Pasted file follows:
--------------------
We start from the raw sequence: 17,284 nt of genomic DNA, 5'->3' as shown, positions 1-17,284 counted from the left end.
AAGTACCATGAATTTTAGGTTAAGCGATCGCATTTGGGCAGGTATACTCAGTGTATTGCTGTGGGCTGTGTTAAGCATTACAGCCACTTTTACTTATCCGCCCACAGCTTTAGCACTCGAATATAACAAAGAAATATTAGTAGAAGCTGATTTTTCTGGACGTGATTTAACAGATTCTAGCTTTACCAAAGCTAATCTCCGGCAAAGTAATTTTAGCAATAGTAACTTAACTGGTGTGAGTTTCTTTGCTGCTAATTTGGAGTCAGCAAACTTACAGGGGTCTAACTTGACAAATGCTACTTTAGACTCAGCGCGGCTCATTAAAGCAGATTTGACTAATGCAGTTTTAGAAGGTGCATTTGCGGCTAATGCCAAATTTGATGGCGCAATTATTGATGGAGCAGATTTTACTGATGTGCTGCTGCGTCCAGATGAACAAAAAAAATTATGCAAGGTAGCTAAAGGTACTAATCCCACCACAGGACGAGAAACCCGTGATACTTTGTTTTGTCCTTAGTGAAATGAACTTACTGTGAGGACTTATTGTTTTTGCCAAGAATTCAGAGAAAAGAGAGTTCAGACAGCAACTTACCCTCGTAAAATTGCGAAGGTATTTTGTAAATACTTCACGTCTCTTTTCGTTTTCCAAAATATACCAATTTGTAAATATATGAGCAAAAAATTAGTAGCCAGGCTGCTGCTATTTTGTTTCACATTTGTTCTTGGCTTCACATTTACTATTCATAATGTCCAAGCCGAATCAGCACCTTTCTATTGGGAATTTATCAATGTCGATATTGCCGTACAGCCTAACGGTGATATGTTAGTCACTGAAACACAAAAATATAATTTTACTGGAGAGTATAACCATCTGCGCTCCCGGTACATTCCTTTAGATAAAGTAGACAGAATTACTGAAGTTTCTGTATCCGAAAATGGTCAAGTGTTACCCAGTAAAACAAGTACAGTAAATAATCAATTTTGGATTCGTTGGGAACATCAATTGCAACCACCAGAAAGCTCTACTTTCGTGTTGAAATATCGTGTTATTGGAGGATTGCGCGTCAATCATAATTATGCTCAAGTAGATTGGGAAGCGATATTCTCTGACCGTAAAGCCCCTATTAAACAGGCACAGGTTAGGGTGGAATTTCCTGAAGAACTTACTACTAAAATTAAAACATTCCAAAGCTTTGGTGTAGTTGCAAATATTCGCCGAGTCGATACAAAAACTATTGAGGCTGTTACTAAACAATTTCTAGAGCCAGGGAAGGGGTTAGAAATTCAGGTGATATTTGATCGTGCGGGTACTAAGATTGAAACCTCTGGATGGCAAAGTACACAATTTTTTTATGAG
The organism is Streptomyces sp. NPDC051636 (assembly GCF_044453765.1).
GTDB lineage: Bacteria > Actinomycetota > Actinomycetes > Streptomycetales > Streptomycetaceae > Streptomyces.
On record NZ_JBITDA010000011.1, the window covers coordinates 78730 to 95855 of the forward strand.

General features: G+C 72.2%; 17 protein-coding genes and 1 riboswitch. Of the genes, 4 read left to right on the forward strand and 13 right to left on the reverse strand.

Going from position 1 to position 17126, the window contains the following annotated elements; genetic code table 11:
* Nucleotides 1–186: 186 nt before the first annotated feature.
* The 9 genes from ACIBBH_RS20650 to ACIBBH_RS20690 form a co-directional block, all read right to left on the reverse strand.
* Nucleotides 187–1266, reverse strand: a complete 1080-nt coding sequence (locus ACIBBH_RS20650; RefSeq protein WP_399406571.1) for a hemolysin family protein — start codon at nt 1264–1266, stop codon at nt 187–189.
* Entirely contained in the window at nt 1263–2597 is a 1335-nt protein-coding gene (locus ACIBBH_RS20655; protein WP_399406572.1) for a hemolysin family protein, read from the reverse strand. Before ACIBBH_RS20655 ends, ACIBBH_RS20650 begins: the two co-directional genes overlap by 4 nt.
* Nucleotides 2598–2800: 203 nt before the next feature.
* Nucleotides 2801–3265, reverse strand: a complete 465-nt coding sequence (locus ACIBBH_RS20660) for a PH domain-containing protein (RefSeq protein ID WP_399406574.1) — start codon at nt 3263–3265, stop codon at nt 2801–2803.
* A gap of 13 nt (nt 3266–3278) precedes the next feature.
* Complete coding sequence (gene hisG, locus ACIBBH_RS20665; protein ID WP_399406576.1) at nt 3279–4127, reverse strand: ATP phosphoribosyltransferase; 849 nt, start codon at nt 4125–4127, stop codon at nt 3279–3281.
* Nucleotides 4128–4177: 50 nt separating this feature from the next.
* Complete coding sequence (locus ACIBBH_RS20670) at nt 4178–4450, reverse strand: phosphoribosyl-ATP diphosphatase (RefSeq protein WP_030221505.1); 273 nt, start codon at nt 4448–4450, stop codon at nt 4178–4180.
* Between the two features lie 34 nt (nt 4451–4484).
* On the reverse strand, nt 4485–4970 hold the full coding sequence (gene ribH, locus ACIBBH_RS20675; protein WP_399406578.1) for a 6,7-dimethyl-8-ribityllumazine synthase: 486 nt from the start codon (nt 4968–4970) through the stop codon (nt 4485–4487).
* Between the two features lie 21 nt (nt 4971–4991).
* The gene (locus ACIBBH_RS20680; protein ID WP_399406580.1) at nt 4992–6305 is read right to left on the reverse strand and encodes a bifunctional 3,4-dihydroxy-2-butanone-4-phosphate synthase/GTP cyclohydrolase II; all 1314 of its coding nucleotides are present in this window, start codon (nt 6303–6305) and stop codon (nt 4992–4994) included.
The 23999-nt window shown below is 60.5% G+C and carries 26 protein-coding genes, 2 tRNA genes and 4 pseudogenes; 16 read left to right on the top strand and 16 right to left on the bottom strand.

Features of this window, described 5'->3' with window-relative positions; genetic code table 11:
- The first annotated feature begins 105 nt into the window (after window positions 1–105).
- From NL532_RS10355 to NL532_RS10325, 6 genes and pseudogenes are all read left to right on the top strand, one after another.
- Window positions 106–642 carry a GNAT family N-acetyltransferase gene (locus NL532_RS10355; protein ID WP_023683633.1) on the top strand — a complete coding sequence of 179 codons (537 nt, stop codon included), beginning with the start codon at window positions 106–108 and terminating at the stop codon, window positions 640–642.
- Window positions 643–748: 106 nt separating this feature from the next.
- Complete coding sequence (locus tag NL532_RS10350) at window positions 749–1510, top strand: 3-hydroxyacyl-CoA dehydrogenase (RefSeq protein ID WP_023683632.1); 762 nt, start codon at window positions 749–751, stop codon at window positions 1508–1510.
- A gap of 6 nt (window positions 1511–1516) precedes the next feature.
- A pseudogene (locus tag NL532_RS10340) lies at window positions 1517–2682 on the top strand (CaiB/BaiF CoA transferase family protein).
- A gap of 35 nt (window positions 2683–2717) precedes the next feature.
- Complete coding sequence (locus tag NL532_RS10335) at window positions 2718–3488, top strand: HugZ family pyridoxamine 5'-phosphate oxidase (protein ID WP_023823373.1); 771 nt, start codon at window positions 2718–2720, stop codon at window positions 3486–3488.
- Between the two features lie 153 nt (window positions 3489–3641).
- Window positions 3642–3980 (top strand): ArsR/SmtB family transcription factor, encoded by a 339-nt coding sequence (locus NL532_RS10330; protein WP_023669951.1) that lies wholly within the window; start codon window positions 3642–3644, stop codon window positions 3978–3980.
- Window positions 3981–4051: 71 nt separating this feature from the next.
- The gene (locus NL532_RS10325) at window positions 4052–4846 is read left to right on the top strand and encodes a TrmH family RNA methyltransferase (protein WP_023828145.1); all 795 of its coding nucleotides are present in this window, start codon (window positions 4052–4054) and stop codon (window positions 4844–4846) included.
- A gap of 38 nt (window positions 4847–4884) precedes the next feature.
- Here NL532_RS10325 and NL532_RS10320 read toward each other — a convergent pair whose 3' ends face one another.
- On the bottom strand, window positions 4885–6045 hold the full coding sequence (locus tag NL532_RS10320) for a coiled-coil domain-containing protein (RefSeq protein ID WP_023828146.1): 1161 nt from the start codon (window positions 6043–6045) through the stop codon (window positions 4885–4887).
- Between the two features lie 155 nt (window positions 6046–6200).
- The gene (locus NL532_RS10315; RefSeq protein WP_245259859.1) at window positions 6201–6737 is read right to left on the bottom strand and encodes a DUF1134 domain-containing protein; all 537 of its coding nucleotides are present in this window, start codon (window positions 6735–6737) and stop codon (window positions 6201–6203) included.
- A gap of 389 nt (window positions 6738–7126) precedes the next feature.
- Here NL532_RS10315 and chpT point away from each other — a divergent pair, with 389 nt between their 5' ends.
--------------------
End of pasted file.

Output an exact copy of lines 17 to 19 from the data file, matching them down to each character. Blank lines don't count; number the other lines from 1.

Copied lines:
* Complete coding sequence (locus ACIBBH_RS20670) at nt 4178–4450, reverse strand: phosphoribosyl-ATP diphosphatase (RefSeq protein WP_030221505.1); 273 nt, start codon at nt 4448–4450, stop codon at nt 4178–4180.
* Between the two features lie 34 nt (nt 4451–4484).
* On the reverse strand, nt 4485–4970 hold the full coding sequence (gene ribH, locus ACIBBH_RS20675; protein WP_399406578.1) for a 6,7-dimethyl-8-ribityllumazine synthase: 486 nt from the start codon (nt 4968–4970) through the stop codon (nt 4485–4487).